the painting in question and performed its part of the bargain in
Illinois is irrelevant for jurisdictional purposes. Defendant
performed its part of the bargain in Nashville. These facts will
not support long-arm jurisdiction in Illinois.
Finally, while physical presence in Illinois is not always
required to assert long-arm jurisdiction, it is one factor which
may be looked at to determine whether a party has "transacted
business" in Illinois. See, e.g., United Air Lines, Inc. v.
Conduction Corp., 69 Ill.App.3d 847, 26 Ill. Dec. 344, 348,
387 N.E.2d 1272, 1276 (1st Dist. 1979). Where a party enters Illinois
and initiates or solicits a transaction, the courts will find
that jurisdiction exists. Caicos Petroleum, supra, at 154.
Further, where a defendant engages in substantial pre-contract
negotiations which eventuate in the execution of the contract,
even in a single session, this will constitute transacting
business for jurisdictional purposes. Ronco, supra, at 396;
United Air Lines, supra, 69 Ill.App.3d 847, 26 Ill.Dec. at 349,
387 N.E.2d at 1277. However, mere physical presence in Illinois
unrelated to the transaction in question will not satisfy the
requirements even where some of the events leading up to the
execution of the final contract occurred in Illinois as a result
of that presence. Ronco, supra, at 396 n. 7. Further, a contract
negotiated in Illinois which is later rejected will not provide
the basis of jurisdiction of a later different contract between
the same parties. See Cook Associates, supra, 87 Ill.2d 190, 57
Ill.Dec. at 733-34, 429 N.E.2d at 850-51; see also Drilled
Foundations, Inc. v. Strata-Dyne, Inc., No. 79 C 4242, slip op.
at 1 (N.D.Ill. Nov. 13, 1980) (Grady, J.).
The question presented in the present case is whether
defendant's two visits to Illinois can be characterized as
transacting business under these interpretations of the statute.
Defendant's first visit to the gallery, made while he was
attending a medical convention in Chicago, cannot be
characterized as transacting business. Although plaintiff asserts
in its responsive memorandum that this visit was an important
component of the transaction (Plaintiff's Response to Defendant's
Motion to Dismiss, at pp. 3, 9-10), there is no reference in
plaintiff's representative's affidavit to the fact that defendant
negotiated, much less entered into, any contract on that first
visit. Mere "fascination and interest" in a number of works of
art, including the one ultimately the basis of this dispute, does
not constitute the solicitation of a transaction and thus is not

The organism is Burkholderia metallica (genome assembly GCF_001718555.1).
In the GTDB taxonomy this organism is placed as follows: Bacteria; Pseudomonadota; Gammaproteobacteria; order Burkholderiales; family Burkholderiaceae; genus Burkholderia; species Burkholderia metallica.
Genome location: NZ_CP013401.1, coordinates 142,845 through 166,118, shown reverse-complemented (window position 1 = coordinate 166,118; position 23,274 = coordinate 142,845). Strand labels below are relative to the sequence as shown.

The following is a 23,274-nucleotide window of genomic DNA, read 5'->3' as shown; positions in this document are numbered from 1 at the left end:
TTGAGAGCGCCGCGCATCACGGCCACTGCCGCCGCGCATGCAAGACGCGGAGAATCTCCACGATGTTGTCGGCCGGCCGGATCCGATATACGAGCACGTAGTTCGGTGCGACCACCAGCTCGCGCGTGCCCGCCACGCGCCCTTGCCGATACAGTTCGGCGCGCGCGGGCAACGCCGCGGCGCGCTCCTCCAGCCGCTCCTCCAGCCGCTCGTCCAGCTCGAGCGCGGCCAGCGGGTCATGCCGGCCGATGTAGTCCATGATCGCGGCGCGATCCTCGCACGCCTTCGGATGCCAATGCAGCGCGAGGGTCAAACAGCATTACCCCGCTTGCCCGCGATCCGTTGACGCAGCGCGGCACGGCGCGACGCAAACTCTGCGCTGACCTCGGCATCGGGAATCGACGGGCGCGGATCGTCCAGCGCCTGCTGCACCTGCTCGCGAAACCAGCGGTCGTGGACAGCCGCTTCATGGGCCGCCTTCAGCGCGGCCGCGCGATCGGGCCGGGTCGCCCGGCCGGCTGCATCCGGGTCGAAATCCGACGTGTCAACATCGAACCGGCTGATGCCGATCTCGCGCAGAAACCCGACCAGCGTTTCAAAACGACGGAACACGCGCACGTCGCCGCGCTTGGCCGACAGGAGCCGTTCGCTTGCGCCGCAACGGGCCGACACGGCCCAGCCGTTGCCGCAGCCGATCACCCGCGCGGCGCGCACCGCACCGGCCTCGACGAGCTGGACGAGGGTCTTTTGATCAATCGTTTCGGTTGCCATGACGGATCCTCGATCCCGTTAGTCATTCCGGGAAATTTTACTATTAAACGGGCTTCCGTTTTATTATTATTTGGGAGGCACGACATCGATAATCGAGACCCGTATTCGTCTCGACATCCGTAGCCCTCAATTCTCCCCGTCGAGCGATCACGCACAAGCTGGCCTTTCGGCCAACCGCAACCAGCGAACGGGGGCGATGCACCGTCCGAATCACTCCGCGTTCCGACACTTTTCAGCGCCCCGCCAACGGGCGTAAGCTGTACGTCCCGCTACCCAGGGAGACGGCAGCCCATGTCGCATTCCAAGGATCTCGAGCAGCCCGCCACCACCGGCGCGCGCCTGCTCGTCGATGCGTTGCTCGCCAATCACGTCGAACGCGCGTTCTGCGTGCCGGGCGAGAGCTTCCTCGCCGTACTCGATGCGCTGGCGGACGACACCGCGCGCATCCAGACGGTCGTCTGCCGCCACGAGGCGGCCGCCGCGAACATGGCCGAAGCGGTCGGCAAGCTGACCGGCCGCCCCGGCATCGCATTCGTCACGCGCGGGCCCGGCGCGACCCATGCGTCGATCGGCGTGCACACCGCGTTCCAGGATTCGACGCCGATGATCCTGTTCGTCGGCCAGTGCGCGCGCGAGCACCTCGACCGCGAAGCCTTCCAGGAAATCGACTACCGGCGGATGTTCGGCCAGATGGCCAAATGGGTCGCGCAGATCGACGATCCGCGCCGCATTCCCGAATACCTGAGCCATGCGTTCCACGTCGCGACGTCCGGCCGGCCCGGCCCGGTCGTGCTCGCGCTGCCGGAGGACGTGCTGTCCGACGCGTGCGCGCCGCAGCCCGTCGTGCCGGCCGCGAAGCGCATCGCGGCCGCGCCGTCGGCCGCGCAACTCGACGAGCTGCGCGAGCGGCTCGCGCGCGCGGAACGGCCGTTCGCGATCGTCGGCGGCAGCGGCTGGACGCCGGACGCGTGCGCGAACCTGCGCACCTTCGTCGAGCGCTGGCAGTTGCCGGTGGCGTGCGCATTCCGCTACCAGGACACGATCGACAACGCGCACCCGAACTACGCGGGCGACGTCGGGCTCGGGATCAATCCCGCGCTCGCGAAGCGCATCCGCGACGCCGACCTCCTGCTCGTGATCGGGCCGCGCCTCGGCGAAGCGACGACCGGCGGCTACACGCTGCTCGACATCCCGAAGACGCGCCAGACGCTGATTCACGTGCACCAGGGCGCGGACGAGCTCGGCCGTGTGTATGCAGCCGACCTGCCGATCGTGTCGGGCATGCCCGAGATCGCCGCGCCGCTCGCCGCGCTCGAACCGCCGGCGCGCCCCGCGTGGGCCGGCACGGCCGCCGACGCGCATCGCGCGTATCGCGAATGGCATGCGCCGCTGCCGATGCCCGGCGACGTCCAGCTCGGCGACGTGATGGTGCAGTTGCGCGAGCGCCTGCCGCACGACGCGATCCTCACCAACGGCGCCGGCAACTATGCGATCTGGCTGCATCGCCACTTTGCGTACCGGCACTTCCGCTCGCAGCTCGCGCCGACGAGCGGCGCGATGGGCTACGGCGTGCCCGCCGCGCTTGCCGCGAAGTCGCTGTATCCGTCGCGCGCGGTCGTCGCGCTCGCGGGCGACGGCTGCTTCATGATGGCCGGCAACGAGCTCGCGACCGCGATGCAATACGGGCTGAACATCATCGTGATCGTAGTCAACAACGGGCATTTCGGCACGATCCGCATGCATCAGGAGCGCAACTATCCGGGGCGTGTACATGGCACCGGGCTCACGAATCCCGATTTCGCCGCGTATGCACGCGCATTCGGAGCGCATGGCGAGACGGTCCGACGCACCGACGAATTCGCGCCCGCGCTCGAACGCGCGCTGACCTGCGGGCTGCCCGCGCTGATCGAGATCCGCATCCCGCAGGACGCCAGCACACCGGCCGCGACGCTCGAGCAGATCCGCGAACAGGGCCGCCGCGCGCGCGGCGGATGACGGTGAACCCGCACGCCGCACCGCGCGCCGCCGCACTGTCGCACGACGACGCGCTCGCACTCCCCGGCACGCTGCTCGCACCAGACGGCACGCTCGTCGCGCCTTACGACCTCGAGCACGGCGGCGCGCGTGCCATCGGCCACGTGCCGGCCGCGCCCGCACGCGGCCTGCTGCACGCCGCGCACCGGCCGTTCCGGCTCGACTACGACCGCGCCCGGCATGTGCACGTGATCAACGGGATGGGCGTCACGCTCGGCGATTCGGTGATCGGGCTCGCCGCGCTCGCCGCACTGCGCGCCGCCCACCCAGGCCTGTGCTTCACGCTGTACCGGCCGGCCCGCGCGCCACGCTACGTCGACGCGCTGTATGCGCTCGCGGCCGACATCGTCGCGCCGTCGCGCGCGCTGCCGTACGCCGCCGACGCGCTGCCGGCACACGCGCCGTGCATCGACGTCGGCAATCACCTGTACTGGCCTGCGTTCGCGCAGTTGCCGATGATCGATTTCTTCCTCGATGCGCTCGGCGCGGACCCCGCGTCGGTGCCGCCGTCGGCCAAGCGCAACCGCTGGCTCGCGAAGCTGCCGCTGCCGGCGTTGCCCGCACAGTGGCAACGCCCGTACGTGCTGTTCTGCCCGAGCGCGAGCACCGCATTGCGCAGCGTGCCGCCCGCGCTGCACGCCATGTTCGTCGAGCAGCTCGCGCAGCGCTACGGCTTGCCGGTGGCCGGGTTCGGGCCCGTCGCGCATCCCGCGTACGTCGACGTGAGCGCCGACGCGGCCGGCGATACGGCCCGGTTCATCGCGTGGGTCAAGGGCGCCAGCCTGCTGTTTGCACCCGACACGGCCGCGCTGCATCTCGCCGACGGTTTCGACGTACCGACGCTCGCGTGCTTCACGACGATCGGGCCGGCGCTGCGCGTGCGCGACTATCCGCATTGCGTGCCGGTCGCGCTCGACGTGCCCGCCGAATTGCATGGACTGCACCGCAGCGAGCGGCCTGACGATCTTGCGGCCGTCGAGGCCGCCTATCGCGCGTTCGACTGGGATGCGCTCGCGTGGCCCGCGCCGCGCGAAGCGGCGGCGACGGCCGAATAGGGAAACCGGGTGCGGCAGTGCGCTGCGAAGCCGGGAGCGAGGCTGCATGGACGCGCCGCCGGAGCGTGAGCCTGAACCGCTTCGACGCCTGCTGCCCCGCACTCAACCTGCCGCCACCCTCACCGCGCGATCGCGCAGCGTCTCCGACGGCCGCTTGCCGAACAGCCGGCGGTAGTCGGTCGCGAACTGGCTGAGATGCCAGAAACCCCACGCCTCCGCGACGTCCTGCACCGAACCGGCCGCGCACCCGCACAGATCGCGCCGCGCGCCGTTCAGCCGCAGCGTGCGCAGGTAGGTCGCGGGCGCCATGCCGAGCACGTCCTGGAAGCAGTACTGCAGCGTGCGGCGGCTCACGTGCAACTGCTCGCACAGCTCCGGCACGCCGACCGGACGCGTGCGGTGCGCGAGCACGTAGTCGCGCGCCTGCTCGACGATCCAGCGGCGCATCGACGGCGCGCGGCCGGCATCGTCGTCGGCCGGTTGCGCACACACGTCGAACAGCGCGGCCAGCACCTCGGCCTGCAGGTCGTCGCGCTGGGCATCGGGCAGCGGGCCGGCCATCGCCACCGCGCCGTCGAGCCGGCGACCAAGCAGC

sufficient for jurisdictional purposes.
Defendant's second visit presents a closer question. It is
unclear from the affidavits and pleadings which party actually
initiated the transaction or the extent and timing of the
negotiations which provide the basis for this cause of action.
Therefore, we must resolve such conflicts in favor of the
plaintiff in determining whether jurisdiction exists. United
States Ry. Co. v. Port Huron & Detroit R.R. Co., 495 F.2d 1127,
1128 (7th Cir. 1974). Defendant states, and plaintiff does not
refute, that this second visit was made in conjunction with a
meeting of a professional medical society. At the very least,
there was a dual purpose in defendant's second visit to Chicago.
Plaintiff asserts, however, that during this second visit,
lasting 30-60 minutes, defendant engaged in negotiations by
suggesting combinations of his paintings to be traded for
plaintiff's painting. Affidavit of Judith D. Sternberg, ¶ 8
("Affidavit"). However, plaintiff admits that "we did not settle
which works would be exchanged." Affidavit, ¶ 8. Further, any
contract offers that directly resulted from this second visit
were admittedly rejected by plaintiff. Affidavit, ¶¶ 9 and 10.
The contract that is the subject of this litigation and which
specifically included the painting currently in dispute was
entered into subsequent to such rejections. Therefore, we find
that this second visit, even when considered together with the
first visit, could not be characterized as substantial
negotiation and thus does not meet the jurisdictional
requirements for transacting business. Even if this second
meeting could be characterized as a negotiation, still, under
Cook Associates, the offers and rejections interposed between
that visit and the agreement ultimately entered into would defeat
jurisdiction. Further, even considering all components of
defendant's contacts with Illinois together, we find there is not
a sufficient basis for asserting jurisdiction under the Illinois
Accordingly, defendant's motion to dismiss for lack of
jurisdiction is granted.*fn5